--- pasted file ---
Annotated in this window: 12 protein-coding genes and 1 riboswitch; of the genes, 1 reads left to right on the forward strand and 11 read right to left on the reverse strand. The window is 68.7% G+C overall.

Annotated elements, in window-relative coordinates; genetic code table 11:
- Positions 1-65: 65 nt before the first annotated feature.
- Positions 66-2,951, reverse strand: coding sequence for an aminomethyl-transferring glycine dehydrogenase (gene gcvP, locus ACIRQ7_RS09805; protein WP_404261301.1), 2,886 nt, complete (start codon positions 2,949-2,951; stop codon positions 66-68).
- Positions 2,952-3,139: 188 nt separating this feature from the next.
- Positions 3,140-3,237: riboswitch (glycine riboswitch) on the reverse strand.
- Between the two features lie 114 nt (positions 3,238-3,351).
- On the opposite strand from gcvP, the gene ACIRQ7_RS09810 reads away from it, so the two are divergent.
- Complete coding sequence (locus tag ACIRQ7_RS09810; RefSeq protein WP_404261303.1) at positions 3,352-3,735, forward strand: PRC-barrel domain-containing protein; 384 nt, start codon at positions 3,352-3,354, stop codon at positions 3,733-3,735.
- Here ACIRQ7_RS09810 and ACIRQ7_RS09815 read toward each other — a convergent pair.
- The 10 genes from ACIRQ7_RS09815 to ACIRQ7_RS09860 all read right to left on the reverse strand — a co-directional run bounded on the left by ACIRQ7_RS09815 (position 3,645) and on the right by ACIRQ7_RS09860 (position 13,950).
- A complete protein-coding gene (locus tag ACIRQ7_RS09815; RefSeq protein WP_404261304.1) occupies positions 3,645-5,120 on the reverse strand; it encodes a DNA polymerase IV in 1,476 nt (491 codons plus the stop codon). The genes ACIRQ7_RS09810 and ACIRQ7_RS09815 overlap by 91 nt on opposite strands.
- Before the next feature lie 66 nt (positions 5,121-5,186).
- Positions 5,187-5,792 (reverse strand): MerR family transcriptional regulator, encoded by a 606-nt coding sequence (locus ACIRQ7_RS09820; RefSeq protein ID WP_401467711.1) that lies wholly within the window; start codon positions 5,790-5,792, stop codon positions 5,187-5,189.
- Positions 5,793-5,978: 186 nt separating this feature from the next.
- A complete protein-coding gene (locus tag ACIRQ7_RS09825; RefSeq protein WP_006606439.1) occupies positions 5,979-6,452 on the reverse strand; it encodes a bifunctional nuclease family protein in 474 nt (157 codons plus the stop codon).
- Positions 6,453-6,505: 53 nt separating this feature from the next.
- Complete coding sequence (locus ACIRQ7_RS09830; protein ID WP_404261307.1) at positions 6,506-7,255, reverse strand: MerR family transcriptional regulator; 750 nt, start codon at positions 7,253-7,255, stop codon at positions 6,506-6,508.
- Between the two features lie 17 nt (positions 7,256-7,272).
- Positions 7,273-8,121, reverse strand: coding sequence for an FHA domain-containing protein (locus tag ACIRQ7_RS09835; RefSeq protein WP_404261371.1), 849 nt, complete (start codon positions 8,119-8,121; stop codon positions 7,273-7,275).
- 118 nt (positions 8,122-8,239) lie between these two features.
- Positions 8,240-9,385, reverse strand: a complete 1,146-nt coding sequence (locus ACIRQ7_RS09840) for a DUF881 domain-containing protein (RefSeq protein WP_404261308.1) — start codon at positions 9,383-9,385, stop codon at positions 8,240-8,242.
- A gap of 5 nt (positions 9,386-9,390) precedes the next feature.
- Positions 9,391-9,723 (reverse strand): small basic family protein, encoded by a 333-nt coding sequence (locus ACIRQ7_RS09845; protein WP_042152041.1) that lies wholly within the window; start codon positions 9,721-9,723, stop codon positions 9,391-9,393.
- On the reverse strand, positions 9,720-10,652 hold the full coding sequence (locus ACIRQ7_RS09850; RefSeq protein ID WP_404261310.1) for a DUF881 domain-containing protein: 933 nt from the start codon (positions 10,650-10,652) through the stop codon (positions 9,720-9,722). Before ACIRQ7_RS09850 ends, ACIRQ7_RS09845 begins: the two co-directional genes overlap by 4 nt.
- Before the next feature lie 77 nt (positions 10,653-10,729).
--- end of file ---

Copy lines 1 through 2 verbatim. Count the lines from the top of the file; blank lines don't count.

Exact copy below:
Annotated in this window: 12 protein-coding genes and 1 riboswitch; of the genes, 1 reads left to right on the forward strand and 11 read right to left on the reverse strand. The window is 68.7% G+C overall.

Annotated elements, in window-relative coordinates; genetic code table 11: